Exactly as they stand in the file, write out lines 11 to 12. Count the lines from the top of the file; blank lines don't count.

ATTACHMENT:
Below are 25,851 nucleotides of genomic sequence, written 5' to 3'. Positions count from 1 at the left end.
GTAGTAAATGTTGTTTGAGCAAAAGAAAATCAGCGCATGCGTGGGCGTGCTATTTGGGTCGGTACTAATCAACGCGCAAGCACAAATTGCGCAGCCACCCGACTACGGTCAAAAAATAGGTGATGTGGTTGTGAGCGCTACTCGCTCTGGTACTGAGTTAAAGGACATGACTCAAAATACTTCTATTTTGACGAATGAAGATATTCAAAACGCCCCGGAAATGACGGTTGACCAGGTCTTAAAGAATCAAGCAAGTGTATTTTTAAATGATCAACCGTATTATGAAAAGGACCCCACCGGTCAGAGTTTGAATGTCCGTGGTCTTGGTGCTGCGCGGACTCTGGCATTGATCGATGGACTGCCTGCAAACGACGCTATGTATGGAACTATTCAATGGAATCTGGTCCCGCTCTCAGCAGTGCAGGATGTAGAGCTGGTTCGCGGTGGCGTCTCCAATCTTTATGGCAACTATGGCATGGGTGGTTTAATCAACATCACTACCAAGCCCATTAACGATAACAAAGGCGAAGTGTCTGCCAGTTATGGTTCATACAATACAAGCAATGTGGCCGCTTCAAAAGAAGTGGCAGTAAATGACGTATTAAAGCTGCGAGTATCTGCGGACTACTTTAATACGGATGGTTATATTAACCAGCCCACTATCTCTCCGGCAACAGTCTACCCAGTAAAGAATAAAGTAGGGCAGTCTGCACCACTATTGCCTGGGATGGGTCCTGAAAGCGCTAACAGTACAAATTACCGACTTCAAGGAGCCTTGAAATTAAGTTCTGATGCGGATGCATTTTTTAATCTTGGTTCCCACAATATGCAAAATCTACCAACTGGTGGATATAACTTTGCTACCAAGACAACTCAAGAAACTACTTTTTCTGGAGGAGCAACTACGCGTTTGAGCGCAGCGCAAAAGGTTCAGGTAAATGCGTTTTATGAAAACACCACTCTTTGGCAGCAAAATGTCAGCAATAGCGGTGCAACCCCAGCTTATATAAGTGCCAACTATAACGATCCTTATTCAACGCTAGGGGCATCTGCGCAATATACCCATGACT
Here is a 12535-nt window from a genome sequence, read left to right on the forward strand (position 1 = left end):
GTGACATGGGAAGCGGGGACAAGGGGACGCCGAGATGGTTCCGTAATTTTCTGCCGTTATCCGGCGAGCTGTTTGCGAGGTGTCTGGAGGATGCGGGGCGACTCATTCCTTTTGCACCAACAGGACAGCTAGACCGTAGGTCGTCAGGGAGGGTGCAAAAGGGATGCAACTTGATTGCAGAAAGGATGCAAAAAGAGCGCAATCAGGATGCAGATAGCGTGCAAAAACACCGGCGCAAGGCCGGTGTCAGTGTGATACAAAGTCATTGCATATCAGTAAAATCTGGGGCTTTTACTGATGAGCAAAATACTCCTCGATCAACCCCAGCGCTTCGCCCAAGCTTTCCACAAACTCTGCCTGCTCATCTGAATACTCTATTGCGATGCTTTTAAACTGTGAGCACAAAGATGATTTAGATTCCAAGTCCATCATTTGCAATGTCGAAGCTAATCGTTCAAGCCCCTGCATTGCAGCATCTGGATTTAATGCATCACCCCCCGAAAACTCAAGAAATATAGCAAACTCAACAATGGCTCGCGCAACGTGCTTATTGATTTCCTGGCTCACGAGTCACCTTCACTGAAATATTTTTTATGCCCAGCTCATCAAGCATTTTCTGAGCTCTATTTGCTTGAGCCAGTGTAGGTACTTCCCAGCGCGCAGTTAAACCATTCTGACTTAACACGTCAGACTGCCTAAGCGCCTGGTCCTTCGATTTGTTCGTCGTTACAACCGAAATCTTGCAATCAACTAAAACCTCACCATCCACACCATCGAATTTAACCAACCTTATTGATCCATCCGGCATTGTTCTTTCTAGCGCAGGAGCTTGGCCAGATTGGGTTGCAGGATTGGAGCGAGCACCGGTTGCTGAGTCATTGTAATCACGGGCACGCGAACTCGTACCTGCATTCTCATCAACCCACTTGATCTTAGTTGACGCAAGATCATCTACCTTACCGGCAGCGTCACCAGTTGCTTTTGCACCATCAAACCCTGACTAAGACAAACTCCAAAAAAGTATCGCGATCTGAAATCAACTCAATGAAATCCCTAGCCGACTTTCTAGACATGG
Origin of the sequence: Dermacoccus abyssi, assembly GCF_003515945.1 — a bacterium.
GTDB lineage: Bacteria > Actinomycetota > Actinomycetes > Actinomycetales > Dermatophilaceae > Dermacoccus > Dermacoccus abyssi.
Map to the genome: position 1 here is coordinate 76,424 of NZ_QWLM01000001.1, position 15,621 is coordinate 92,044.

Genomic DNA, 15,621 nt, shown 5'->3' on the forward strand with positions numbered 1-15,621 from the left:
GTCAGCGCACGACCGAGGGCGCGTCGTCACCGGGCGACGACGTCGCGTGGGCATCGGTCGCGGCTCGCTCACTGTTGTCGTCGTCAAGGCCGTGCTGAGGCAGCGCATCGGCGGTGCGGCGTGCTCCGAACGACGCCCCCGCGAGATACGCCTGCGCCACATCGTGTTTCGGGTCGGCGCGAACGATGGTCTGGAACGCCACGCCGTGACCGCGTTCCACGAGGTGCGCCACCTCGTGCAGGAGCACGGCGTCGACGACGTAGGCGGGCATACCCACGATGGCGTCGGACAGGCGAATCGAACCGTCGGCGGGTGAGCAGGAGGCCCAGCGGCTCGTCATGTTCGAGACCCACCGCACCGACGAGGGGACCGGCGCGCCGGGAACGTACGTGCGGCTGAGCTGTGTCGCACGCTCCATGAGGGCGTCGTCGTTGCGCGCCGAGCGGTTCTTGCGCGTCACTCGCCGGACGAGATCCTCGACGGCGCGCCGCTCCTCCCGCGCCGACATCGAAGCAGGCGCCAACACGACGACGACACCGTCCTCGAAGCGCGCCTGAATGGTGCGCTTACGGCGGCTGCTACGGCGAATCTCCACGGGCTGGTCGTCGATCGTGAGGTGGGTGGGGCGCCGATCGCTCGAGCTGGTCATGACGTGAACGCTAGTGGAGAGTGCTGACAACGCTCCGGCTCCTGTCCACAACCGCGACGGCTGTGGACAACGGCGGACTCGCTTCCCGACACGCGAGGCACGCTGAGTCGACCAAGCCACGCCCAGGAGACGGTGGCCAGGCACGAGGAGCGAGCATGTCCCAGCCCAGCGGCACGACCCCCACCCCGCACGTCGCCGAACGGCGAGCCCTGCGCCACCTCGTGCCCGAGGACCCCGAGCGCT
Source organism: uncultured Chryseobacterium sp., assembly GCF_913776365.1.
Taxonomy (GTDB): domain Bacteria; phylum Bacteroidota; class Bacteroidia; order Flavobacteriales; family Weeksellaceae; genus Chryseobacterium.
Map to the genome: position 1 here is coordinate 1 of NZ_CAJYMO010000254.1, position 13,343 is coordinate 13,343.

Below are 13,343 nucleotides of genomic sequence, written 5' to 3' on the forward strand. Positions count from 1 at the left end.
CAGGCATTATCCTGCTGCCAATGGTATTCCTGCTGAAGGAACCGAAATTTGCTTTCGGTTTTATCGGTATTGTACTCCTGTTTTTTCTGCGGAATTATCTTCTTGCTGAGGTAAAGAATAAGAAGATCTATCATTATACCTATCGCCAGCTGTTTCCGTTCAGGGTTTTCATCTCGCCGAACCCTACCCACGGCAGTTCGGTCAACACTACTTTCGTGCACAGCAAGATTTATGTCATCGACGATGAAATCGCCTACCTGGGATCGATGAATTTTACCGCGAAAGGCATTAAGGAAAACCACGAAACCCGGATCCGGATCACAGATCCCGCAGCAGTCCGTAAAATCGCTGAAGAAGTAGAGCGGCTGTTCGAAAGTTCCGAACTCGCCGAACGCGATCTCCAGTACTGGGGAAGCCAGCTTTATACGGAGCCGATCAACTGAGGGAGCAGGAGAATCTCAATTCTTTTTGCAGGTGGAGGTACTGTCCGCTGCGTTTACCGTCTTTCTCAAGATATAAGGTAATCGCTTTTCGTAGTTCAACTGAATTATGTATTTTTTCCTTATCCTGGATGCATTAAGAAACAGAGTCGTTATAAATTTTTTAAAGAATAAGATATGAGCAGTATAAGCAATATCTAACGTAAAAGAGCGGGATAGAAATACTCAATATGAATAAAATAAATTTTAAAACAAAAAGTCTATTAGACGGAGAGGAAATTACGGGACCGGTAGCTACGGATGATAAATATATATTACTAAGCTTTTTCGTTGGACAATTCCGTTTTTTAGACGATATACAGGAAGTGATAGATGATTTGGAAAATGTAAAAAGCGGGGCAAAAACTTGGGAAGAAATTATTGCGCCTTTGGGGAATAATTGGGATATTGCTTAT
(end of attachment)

Taxonomy (GTDB): domain Bacteria; phylum Bacteroidota; class Bacteroidia; order Flavobacteriales; family Weeksellaceae; genus Chryseobacterium.
Map to the genome: position 1 here is coordinate 1 of NZ_CAJYMO010000254.1, position 13,343 is coordinate 13,343.